India has put on hold attempts to recover the body of missionary John Allen Chau, shot as he attempted to convert tribespeople on North Sentinel Island.
According to the BBC, it was done so as not to disturb the people on the isolated island following meetings with officials from police, tribal welfare, forest and anthropological departments.
The North Sentinel islanders are one of the most isolated populations in the world and have no contact with outsiders. Coastguards patrol the island to deter landing, as they are highly vulnerable to disease.
The decision follows calls by groups including Survival International, whose director Stephen Corry said: 'Any such attempt is incredibly dangerous, both for the Indian officials, but also for the Sentinelese, who face being wiped out if any outside diseases are introduced.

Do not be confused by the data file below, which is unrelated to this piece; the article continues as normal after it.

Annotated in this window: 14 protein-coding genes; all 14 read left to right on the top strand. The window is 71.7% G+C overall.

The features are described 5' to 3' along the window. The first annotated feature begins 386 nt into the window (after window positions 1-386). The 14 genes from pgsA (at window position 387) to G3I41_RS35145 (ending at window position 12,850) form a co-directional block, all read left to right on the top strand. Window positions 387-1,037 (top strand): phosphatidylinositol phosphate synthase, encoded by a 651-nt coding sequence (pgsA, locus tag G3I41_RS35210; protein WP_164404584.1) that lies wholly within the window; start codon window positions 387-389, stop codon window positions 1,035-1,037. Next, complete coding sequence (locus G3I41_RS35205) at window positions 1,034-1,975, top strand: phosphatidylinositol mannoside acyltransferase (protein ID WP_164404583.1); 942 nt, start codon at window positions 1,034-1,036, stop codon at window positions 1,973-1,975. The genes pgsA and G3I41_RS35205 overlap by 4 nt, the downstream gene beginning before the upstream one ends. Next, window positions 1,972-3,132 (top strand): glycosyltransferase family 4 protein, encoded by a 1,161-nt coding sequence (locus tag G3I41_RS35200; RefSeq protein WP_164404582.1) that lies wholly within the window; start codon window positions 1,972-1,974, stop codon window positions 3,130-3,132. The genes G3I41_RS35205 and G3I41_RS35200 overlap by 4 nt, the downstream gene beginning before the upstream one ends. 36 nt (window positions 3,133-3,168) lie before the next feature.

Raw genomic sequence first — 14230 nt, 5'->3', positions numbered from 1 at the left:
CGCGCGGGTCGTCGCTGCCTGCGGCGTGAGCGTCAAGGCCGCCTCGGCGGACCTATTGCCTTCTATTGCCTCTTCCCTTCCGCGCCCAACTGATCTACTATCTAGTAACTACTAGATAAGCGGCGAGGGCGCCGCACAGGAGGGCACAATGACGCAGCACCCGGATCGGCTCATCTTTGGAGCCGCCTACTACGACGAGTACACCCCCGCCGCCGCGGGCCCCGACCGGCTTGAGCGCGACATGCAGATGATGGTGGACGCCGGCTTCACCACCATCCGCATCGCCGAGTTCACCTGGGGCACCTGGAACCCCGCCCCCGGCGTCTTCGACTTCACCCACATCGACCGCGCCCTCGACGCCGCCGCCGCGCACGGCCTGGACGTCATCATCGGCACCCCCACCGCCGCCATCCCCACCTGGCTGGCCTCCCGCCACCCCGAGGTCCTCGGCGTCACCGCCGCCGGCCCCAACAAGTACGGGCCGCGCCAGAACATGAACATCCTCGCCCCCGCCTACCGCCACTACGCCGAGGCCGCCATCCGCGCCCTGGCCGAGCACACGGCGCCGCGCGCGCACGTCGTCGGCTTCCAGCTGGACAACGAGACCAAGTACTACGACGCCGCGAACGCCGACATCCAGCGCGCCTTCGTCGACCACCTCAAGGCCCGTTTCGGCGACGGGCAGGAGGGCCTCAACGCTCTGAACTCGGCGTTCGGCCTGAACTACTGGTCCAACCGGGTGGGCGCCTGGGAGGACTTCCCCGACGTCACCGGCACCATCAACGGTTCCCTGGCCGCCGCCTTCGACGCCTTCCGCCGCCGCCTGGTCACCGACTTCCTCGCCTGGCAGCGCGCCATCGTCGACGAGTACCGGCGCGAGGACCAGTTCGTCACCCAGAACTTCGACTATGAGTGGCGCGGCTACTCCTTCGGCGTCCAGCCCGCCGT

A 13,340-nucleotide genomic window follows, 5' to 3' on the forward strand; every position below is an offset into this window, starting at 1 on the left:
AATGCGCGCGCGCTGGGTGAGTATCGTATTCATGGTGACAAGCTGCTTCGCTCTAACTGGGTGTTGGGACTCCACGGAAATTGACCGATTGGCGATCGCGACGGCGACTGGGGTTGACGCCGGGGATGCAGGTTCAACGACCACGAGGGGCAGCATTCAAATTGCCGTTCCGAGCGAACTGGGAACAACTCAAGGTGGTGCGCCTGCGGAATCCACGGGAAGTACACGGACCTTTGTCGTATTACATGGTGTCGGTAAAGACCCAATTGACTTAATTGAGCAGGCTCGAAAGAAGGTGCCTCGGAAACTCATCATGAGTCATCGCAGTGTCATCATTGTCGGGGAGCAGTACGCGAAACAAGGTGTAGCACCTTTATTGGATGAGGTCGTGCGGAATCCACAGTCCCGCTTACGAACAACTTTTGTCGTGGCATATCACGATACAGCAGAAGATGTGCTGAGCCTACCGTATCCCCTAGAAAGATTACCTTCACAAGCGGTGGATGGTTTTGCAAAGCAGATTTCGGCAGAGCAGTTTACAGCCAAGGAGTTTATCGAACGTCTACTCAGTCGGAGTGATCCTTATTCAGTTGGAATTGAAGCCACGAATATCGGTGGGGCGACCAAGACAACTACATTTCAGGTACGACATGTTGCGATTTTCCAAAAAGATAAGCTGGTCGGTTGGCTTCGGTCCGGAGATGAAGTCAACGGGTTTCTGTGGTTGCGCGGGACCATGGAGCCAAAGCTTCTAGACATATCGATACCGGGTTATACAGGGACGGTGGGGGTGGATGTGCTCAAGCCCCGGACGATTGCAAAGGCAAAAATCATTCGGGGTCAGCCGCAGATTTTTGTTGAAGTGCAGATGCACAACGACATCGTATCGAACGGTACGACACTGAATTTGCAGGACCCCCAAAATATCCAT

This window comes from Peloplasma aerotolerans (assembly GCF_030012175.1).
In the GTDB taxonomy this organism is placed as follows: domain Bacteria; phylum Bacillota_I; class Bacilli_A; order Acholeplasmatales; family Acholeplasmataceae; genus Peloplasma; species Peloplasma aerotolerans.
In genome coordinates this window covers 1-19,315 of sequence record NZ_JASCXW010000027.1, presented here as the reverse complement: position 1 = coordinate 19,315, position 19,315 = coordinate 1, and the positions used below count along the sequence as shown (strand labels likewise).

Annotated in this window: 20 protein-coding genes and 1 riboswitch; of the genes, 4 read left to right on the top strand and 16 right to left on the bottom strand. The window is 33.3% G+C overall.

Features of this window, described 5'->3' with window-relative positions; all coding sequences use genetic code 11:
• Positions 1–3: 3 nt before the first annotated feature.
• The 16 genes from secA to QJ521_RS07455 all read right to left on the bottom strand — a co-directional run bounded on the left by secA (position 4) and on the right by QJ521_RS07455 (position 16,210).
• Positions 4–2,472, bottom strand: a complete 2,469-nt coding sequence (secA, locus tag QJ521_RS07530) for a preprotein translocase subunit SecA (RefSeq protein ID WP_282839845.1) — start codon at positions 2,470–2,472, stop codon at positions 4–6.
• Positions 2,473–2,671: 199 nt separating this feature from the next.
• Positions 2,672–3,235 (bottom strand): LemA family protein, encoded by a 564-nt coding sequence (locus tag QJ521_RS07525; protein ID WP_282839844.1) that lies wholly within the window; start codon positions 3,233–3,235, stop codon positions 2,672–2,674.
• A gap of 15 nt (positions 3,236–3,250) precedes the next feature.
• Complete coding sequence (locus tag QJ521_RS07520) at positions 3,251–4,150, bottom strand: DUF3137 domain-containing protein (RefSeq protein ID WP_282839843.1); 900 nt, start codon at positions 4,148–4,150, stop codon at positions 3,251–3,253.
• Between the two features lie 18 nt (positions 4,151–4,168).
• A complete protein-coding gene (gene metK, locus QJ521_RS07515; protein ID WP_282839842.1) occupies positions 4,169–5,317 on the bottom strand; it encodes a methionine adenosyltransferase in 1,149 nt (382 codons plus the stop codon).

'The risk of a deadly epidemic of flu, measles or other outside disease is very real, and increases with every such contact. Such efforts in similar cases in the past have ended with the Sentinelese attempting to defend their island by force.
'Mr Chau's body should be left alone, as should the Sentinelese.'
Corry also called for a recent weakening of restrictions on visiting the island to be revoked and for the exclusion zone around the island to be properly enforced.
Indian anthropologist T N Pandit, a former regional head for India's Ministry of Tribal Affairs who interacted with the tribe during the 1960s before the decision was taken to leave them in peace, told the Indian Express that the tribespeople should not be regarded as hostile. 'That is the incorrect way to look at it. We are the aggressors here. We are the ones trying to enter their territory.'